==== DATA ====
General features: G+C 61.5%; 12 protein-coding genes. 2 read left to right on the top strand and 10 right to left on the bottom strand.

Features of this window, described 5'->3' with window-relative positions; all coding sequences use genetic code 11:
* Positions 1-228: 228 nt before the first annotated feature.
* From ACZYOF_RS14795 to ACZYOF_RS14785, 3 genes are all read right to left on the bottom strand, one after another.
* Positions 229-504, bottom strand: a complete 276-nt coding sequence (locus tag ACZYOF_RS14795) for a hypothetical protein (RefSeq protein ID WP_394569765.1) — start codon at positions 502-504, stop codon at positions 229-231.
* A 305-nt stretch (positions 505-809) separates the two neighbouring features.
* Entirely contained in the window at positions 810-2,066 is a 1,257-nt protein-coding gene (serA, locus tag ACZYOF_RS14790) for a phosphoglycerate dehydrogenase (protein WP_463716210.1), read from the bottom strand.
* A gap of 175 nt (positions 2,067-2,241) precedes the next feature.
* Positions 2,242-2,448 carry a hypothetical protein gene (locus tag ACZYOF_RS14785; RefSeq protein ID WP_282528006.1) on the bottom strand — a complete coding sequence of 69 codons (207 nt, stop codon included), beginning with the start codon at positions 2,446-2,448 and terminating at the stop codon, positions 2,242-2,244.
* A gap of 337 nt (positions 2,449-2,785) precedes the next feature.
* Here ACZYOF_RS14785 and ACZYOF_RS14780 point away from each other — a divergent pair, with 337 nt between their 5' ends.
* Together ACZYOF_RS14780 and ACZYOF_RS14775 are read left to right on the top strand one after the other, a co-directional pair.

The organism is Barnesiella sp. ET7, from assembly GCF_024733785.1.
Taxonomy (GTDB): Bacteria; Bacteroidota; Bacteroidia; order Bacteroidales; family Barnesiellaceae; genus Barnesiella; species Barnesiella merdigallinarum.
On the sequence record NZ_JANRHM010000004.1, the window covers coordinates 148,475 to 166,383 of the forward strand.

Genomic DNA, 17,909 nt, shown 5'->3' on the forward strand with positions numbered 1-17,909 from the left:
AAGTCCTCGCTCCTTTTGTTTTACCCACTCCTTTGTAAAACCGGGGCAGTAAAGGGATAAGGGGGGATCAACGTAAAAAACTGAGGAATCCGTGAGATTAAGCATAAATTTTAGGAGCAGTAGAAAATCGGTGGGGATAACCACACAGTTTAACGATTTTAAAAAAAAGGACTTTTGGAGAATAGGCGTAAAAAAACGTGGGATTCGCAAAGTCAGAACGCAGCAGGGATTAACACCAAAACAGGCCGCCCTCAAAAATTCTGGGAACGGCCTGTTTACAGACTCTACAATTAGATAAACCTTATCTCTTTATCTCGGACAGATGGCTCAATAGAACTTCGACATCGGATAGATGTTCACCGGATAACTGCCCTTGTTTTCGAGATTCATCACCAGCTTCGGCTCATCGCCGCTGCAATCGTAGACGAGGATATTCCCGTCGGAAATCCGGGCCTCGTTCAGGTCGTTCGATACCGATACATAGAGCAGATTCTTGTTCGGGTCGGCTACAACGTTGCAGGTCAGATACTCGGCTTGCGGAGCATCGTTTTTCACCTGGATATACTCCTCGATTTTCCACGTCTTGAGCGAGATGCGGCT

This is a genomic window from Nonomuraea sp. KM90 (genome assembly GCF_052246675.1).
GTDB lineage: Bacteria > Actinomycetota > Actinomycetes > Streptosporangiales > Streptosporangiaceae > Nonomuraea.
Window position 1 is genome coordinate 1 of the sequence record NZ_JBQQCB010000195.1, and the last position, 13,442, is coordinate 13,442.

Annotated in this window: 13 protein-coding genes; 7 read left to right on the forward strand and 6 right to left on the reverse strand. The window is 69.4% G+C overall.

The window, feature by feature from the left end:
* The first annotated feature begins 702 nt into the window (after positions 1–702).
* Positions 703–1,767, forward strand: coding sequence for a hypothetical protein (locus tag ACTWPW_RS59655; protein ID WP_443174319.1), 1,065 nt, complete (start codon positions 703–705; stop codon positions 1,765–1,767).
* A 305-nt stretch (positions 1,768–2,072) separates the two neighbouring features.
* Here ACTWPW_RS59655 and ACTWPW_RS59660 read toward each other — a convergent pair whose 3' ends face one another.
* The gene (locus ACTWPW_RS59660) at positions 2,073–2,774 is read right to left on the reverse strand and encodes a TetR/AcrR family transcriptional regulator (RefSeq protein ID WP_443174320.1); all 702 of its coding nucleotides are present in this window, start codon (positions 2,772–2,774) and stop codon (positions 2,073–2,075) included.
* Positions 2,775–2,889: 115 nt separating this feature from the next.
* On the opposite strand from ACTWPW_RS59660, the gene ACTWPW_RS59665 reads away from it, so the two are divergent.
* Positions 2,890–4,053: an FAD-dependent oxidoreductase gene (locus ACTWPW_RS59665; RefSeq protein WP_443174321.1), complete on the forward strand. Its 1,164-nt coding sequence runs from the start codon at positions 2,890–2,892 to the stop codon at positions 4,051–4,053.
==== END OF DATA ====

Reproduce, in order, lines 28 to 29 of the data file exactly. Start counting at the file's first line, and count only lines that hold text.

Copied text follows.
* Positions 2,775–2,889: 115 nt separating this feature from the next.
* On the opposite strand from ACTWPW_RS59660, the gene ACTWPW_RS59665 reads away from it, so the two are divergent.